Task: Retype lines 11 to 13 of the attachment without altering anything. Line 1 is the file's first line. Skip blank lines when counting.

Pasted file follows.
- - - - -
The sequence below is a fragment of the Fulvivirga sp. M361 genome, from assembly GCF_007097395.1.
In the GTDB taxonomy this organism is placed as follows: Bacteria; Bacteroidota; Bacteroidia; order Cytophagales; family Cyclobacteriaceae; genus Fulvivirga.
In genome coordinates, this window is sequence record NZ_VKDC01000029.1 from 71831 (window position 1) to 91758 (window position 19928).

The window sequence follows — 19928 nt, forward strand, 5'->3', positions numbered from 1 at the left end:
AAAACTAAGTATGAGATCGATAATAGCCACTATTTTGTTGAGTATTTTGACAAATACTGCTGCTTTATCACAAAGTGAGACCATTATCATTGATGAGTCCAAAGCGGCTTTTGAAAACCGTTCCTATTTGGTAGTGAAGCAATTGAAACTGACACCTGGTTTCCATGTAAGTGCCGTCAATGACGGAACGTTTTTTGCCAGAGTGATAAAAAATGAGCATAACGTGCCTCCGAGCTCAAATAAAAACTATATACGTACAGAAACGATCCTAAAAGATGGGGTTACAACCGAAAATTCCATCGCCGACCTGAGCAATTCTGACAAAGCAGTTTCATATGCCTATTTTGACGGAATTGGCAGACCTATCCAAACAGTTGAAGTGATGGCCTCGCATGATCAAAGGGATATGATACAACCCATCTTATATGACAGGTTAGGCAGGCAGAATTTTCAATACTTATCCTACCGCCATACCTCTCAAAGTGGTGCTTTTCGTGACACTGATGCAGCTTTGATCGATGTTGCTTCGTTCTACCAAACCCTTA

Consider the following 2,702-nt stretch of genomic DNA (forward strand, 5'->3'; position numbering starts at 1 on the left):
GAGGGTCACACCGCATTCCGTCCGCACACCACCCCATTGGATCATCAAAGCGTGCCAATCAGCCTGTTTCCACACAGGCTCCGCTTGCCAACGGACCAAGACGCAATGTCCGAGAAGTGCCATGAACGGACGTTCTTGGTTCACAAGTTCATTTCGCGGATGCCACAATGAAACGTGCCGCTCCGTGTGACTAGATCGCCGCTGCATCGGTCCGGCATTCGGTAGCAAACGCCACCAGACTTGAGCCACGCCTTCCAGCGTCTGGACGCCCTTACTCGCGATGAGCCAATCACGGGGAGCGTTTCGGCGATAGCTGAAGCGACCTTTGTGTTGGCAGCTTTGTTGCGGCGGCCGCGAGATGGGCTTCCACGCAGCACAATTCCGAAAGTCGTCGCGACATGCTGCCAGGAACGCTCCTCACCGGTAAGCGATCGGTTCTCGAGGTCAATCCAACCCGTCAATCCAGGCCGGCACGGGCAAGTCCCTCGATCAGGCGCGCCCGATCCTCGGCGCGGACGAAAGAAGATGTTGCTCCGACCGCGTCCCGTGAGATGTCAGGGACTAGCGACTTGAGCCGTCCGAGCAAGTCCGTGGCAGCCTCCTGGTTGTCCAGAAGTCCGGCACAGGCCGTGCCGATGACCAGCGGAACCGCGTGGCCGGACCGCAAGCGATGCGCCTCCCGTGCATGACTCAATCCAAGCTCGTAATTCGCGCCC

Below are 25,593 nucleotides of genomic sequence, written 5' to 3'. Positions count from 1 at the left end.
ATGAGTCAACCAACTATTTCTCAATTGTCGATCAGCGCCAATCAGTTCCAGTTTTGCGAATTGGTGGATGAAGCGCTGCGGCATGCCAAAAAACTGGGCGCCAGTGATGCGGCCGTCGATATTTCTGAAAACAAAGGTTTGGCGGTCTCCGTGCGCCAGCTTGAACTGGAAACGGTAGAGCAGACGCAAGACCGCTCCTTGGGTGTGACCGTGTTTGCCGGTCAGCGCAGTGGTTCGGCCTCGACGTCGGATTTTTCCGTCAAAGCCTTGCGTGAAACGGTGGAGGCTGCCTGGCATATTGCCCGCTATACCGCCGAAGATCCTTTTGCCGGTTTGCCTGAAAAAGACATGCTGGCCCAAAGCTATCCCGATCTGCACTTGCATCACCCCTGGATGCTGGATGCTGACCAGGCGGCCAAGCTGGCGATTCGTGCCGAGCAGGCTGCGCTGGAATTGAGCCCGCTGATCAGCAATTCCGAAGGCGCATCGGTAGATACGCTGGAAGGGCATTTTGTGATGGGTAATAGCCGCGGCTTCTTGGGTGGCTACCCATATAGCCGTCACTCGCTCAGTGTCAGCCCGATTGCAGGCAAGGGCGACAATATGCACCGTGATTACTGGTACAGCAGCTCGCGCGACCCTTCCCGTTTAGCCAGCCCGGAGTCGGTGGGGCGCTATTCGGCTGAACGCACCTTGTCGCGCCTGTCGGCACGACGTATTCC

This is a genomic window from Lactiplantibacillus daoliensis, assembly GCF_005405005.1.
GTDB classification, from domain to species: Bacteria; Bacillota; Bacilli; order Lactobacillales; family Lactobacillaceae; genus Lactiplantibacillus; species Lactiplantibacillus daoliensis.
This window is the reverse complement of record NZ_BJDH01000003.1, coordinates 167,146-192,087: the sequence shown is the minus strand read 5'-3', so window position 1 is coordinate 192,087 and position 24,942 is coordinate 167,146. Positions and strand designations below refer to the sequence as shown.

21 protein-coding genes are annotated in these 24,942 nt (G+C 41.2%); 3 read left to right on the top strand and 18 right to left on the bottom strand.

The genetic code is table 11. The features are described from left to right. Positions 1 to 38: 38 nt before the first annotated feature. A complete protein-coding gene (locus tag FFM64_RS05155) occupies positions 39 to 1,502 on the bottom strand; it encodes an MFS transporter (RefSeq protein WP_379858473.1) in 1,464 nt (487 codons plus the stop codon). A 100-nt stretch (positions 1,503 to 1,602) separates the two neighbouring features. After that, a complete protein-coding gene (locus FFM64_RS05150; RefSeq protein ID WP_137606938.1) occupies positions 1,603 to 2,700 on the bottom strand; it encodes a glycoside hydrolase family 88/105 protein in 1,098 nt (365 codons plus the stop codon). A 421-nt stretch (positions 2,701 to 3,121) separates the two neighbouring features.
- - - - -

GTDB classification, from domain to species: Bacteria; Bacillota; Bacilli; order Lactobacillales; family Lactobacillaceae; genus Lactiplantibacillus; species Lactiplantibacillus daoliensis.
This window is the reverse complement of record NZ_BJDH01000003.1, coordinates 167,146-192,087: the sequence shown is the minus strand read 5'-3', so window position 1 is coordinate 192,087 and position 24,942 is coordinate 167,146. Positions and strand designations below refer to the sequence as shown.

21 protein-coding genes are annotated in these 24,942 nt (G+C 41.2%); 3 read left to right on the top strand and 18 right to left on the bottom strand.